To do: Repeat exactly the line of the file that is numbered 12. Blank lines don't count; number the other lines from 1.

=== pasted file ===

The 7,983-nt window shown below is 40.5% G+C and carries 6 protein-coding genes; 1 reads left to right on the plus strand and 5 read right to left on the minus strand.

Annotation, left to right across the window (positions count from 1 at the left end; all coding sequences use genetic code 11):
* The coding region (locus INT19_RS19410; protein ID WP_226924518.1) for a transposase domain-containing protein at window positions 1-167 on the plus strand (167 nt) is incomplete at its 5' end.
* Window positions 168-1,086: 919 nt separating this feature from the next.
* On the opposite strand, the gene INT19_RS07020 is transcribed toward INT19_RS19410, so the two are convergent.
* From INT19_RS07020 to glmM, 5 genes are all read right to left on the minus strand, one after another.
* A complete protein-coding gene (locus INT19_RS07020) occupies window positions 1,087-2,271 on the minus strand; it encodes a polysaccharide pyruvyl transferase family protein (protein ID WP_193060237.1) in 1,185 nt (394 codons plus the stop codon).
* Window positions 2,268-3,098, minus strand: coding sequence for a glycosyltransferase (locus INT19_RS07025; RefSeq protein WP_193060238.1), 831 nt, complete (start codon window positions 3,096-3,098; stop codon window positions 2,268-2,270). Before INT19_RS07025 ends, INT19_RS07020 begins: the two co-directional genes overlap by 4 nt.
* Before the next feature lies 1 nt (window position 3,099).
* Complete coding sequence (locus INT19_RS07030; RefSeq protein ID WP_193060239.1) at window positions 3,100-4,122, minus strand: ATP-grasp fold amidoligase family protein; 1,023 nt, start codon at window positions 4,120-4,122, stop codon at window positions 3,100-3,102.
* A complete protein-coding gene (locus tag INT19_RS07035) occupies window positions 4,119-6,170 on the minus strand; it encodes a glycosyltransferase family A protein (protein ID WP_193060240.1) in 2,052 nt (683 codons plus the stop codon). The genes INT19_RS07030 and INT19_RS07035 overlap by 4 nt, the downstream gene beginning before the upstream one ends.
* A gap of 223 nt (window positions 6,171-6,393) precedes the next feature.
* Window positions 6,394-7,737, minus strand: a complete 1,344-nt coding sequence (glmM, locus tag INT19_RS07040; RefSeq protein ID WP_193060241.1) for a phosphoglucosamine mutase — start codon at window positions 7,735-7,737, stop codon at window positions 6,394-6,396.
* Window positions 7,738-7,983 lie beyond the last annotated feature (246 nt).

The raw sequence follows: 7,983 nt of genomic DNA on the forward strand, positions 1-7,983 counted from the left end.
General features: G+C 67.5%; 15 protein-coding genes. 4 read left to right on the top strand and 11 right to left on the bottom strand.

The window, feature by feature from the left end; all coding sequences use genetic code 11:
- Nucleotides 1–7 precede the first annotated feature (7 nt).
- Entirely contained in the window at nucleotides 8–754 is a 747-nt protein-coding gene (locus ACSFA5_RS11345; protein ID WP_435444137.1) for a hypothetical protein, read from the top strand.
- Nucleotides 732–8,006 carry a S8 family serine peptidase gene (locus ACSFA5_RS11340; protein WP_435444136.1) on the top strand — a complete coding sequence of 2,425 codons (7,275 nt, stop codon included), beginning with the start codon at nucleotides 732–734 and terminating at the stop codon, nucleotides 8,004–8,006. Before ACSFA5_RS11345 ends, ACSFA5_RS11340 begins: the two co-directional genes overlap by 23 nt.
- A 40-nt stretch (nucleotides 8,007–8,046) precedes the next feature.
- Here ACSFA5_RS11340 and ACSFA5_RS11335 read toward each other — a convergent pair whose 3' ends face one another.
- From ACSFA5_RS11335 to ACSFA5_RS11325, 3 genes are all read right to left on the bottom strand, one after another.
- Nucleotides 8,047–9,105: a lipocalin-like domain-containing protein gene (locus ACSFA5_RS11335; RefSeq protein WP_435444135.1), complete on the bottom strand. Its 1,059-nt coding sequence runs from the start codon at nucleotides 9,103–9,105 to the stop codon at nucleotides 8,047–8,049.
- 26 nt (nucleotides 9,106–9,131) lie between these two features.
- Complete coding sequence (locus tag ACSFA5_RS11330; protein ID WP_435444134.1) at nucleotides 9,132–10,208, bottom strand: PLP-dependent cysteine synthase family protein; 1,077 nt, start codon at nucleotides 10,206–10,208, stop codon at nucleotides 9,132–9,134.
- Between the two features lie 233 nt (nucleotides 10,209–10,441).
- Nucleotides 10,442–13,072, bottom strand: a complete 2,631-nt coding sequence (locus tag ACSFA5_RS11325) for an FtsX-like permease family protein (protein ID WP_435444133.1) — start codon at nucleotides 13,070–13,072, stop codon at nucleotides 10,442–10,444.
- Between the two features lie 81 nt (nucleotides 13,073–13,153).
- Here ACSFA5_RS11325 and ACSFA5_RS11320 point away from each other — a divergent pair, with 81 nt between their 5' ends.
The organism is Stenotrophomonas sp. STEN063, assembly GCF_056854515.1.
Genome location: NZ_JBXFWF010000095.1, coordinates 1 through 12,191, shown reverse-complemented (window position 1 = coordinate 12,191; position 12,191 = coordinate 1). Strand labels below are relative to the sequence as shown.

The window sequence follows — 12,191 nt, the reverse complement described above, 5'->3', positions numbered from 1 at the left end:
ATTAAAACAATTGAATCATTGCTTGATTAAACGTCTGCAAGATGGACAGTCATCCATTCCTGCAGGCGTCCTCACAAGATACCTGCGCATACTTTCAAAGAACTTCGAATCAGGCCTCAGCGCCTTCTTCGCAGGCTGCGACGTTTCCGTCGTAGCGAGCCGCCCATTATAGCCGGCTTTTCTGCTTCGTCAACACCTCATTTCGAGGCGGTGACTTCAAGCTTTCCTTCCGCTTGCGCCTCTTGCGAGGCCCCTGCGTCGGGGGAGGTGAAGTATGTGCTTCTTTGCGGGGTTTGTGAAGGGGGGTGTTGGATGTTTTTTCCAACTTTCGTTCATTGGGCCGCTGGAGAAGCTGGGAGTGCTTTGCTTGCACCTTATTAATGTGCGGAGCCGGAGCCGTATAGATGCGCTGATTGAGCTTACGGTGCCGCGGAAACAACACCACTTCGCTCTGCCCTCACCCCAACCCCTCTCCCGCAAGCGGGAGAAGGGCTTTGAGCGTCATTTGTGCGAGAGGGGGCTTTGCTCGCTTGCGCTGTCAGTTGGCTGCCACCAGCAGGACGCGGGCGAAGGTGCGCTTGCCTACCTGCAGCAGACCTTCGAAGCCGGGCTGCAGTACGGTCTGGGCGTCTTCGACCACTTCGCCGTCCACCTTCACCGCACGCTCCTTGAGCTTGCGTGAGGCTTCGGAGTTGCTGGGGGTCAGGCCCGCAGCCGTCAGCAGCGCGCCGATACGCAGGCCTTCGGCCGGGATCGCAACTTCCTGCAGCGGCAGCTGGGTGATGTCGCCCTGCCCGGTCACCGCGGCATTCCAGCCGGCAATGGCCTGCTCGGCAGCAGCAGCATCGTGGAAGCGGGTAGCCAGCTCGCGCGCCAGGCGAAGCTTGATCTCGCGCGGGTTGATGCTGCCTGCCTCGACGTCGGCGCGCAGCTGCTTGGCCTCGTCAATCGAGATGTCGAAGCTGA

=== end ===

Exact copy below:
* A gap of 223 nt (window positions 6,171-6,393) precedes the next feature.